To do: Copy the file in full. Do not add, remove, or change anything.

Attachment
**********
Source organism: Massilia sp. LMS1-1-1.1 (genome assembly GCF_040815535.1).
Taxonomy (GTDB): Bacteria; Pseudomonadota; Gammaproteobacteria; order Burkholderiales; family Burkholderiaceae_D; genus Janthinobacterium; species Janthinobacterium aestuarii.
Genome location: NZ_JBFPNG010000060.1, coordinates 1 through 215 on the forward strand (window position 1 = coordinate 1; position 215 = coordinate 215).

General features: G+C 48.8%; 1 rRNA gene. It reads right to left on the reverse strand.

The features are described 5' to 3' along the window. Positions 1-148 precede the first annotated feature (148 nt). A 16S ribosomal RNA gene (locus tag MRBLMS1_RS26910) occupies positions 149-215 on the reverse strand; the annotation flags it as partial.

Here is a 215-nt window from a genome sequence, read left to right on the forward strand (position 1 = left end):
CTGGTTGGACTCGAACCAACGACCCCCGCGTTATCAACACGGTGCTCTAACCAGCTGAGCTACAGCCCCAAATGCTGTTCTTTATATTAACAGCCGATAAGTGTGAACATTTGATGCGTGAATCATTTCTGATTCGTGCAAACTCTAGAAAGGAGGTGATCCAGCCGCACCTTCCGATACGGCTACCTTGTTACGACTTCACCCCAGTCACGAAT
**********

Source organism: Massilia sp. LMS1-1-1.1 (genome assembly GCF_040815535.1).
Taxonomy (GTDB): Bacteria; Pseudomonadota; Gammaproteobacteria; order Burkholderiales; family Burkholderiaceae_D; genus Janthinobacterium; species Janthinobacterium aestuarii.
Genome location: NZ_JBFPNG010000060.1, coordinates 1 through 215 on the forward strand (window position 1 = coordinate 1; position 215 = coordinate 215).

General features: G+C 48.8%; 1 rRNA gene. It reads right to left on the reverse strand.

The features are described 5' to 3' along the window. Positions 1-148 precede the first annotated feature (148 nt). A 16S ribosomal RNA gene (locus tag MRBLMS1_RS26910) occupies positions 149-215 on the reverse strand; the annotation flags it as partial.

Here is a 215-nt window from a genome sequence, read left to right on the forward strand (position 1 = left end):
CTGGTTGGACTCGAACCAACGACCCCCGCGTTATCAACACGGTGCTCTAACCAGCTGAGCTACAGCCCCAAATGCTGTTCTTTATATTAACAGCCGATAAGTGTGAACATTTGATGCGTGAATCATTTCTGATTCGTGCAAACTCTAGAAAGGAGGTGATCCAGCCGCACCTTCCGATACGGCTACCTTGTTACGACTTCACCCCAGTCACGAAT